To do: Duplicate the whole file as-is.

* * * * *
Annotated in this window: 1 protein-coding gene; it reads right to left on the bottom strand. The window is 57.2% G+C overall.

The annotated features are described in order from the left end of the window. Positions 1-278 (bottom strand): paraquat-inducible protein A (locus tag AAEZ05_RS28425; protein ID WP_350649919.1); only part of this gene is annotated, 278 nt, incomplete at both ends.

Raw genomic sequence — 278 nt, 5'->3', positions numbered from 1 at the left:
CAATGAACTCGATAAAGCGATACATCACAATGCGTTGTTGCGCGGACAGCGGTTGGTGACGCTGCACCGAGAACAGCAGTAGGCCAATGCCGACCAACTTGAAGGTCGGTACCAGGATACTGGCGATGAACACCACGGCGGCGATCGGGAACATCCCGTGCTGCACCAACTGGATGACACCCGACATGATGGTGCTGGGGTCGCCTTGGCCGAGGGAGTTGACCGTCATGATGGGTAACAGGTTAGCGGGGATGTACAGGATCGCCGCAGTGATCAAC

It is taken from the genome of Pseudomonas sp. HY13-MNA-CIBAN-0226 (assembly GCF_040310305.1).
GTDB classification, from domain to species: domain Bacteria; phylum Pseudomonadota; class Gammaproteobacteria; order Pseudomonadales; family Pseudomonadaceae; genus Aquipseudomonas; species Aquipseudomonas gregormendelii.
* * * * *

Annotated in this window: 1 protein-coding gene; it reads right to left on the bottom strand. The window is 57.2% G+C overall.

The annotated features are described in order from the left end of the window. Positions 1-278 (bottom strand): paraquat-inducible protein A (locus tag AAEZ05_RS28425; protein ID WP_350649919.1); only part of this gene is annotated, 278 nt, incomplete at both ends.

Raw genomic sequence — 278 nt, 5'->3', positions numbered from 1 at the left:
CAATGAACTCGATAAAGCGATACATCACAATGCGTTGTTGCGCGGACAGCGGTTGGTGACGCTGCACCGAGAACAGCAGTAGGCCAATGCCGACCAACTTGAAGGTCGGTACCAGGATACTGGCGATGAACACCACGGCGGCGATCGGGAACATCCCGTGCTGCACCAACTGGATGACACCCGACATGATGGTGCTGGGGTCGCCTTGGCCGAGGGAGTTGACCGTCATGATGGGTAACAGGTTAGCGGGGATGTACAGGATCGCCGCAGTGATCAAC

It is taken from the genome of Pseudomonas sp. HY13-MNA-CIBAN-0226 (assembly GCF_040310305.1).
GTDB classification, from domain to species: domain Bacteria; phylum Pseudomonadota; class Gammaproteobacteria; order Pseudomonadales; family Pseudomonadaceae; genus Aquipseudomonas; species Aquipseudomonas gregormendelii.